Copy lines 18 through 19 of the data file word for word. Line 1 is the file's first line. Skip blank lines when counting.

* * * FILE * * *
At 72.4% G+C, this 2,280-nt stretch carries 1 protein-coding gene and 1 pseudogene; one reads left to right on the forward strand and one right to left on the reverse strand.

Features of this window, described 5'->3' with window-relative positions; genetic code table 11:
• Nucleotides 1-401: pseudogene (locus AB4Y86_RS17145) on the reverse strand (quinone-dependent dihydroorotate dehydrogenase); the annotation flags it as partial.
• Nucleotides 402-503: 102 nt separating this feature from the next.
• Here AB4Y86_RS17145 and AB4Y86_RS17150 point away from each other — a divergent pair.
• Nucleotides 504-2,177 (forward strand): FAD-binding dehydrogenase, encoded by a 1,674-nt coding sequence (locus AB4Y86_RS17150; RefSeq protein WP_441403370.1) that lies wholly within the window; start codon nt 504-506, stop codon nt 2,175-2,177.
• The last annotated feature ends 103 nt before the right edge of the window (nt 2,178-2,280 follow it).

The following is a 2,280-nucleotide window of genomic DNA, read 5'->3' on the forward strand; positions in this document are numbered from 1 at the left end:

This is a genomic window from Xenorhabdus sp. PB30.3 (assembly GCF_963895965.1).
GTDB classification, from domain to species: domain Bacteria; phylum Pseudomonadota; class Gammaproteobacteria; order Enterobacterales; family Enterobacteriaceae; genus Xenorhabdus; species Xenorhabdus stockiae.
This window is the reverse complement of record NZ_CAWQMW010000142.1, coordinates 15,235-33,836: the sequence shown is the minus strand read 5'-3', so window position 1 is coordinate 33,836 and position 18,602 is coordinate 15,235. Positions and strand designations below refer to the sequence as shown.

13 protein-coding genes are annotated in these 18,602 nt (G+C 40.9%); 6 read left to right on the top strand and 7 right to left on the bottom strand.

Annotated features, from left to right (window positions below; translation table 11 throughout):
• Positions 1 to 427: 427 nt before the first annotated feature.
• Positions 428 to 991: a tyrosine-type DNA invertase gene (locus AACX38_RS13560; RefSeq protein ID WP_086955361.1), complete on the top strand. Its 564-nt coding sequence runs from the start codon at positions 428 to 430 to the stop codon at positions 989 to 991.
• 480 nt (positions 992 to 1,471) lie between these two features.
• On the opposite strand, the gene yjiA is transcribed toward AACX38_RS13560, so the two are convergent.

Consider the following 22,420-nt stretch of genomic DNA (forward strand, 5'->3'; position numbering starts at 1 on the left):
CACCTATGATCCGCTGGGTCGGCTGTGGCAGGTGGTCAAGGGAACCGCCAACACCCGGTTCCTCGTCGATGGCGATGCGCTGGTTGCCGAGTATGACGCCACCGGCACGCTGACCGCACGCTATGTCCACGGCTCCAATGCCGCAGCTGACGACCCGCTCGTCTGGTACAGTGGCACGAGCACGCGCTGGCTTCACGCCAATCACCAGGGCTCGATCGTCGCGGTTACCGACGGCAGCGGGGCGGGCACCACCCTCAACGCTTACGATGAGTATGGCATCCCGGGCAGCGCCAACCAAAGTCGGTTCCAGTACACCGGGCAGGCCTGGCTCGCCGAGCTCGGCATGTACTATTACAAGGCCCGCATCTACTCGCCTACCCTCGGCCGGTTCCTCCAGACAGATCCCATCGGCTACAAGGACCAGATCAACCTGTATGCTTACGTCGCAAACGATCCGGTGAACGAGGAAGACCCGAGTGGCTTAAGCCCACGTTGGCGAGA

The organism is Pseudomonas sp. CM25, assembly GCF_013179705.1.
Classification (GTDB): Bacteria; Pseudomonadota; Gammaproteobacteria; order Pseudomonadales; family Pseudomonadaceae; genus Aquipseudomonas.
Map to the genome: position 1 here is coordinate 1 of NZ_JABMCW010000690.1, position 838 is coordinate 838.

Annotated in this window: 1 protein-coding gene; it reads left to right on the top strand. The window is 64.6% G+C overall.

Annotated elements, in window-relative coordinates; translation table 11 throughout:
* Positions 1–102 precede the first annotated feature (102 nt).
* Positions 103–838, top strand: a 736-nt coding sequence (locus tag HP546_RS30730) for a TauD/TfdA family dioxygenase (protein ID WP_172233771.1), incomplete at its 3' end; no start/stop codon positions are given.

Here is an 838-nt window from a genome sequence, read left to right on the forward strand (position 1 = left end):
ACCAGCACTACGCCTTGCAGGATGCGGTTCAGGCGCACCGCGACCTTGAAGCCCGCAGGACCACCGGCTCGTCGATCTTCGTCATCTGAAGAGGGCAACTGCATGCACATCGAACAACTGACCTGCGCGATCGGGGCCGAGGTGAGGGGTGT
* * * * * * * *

Consider the following 22,420-nt stretch of genomic DNA (forward strand, 5'->3'; position numbering starts at 1 on the left):
CACCTATGATCCGCTGGGTCGGCTGTGGCAGGTGGTCAAGGGAACCGCCAACACCCGGTTCCTCGTCGATGGCGATGCGCTGGTTGCCGAGTATGACGCCACCGGCACGCTGACCGCACGCTATGTCCACGGCTCCAATGCCGCAGCTGACGACCCGCTCGTCTGGTACAGTGGCACGAGCACGCGCTGGCTTCACGCCAATCACCAGGGCTCGATCGTCGCGGTTACCGACGGCAGCGGGGCGGGCACCACCCTCAACGCTTACGATGAGTATGGCATCCCGGGCAGCGCCAACCAAAGTCGGTTCCAGTACACCGGGCAGGCCTGGCTCGCCGAGCTCGGCATGTACTATTACAAGGCCCGCATCTACTCGCCTACCCTCGGCCGGTTCCTCCAGACAGATCCCATCGGCTACAAGGACCAGATCAACCTGTATGCTTACGTCGCAAACGATCCGGTGAACGAGGAAGACCCGAGTGGCTTAAGCCCACGTTGGCGAGA